Christie made it sound like the $261 million in 2018 and the $837 million in 2022 would have to come out of the state budget, which has been plagued by a series of revenue shortfalls over the past three years, most recently a surprise deficit that emerged in April and forced Christie to cut $2.4 billion in promised pension payments. While a state judge upheld Christie’s $900 million pension payment cut for Fiscal Year 2014, the unions filed an updated lawsuit yesterday challenging the $1.5 billion FY15 cut.

The governor’s office and the Treasury Department failed to respond to repeated requests for an explanation of Christie’s numbers. But a New Jersey Spotlight analysis of projections issued this month by Aon Hewitt in its 2015 rate recommendations for the State Health Benefits Plan showed that school districts, municipalities, and counties would pay the lion’s share of the Cadillac tax.

Aon Hewitt projects that counties and municipalities enrolled in the State Health Benefits Plan, would pay a $97 million Obamacare tax on their 47,757 active employees and 27,590 retirees in 2018 -- a tax that Christie projects would grow to $312.7 million by 2022. School districts covered by the state plan would pay an estimated $80 million for the 96,697 current teachers in the plan in 2018 and $258 million by 2022 (these projections assume that two-thirds of Aon Hewitt’s projected tax for school employees in the State Health Benefits Plan would be levied on the policies of current teachers).

School districts and local governments offer more expensive plans than the state government. As a result, combined health insurance and prescription drug coverage in 2015 will already exceed $27,500 for most county, municipal, and school employees, with the cost of coverage for retirees who have not yet qualified for Medicare topping $36,500 under the most expensive plan. Most individual plans also will be above or close to the $10,200 cap that triggers the tax by next year.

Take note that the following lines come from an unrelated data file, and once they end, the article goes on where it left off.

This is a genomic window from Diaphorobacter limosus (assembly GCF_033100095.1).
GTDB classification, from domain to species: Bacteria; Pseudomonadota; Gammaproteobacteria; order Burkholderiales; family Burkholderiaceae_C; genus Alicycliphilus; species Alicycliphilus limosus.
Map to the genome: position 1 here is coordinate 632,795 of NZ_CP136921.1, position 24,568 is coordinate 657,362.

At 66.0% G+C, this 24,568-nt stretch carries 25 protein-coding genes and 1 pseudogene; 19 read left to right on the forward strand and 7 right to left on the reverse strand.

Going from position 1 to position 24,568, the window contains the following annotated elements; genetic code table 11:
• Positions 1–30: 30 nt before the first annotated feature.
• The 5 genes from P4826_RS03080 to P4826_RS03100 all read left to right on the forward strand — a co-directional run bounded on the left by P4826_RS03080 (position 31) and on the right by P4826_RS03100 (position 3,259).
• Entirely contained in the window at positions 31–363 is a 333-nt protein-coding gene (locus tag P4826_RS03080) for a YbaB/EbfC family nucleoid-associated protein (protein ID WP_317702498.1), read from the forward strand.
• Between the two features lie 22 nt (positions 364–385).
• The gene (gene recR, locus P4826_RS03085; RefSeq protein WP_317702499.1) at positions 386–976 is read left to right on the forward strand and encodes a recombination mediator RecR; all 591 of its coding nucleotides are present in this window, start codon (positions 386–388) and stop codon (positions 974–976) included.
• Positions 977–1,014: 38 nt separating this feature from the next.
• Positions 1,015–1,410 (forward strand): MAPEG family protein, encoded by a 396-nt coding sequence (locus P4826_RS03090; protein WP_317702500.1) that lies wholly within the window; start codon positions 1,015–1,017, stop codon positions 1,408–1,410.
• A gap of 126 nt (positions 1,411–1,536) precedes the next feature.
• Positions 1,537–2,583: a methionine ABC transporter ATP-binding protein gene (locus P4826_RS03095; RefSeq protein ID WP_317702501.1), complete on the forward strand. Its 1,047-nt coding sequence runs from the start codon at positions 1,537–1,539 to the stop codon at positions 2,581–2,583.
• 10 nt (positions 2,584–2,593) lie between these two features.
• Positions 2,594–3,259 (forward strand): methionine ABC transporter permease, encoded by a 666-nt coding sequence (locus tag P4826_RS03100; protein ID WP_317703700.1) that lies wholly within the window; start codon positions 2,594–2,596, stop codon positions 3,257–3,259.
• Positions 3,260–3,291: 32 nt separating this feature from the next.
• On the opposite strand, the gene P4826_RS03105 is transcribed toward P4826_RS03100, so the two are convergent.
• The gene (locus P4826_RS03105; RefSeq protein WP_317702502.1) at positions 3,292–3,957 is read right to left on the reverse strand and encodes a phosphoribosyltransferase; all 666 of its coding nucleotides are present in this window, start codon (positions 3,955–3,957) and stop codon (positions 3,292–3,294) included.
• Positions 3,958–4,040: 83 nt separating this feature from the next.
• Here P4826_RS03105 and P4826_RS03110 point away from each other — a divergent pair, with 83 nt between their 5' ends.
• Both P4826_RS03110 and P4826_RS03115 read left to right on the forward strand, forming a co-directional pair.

When counties, municipalities, and school districts enrolled in private insurance plans -- which are often more expensive -- are included, those projections of $177 million in excise health insurance taxes falling on the backs of local property taxpayers in 2018 and $570 million in 2022 numbers could very well double.

The state government would pay a $43 million Cadillac tax for 96,560 state workers and 46,837state retirees in 2018, which Christie expects to rise to $130.5 million by 2022. The state, which also pays for the health benefits of 97,551 retired teachers, also would incur an estimated $40 million tax in 2018 and $129 million by 2022 for those retired educators who do not yet qualify for Medicare. (Medicare policies fall well below the Obamacare tax threshold.)

Union leaders say Christie’s dire warning is just the latest attack in a five-year campaign to demonize “greedy” government workers that he hopes will carry him into the White House in 2016. It is also yet another headache for union officials to deal with as they try to defend existing benefits in contract negotiations with Christie, mayors, school boards and county freeholders next year.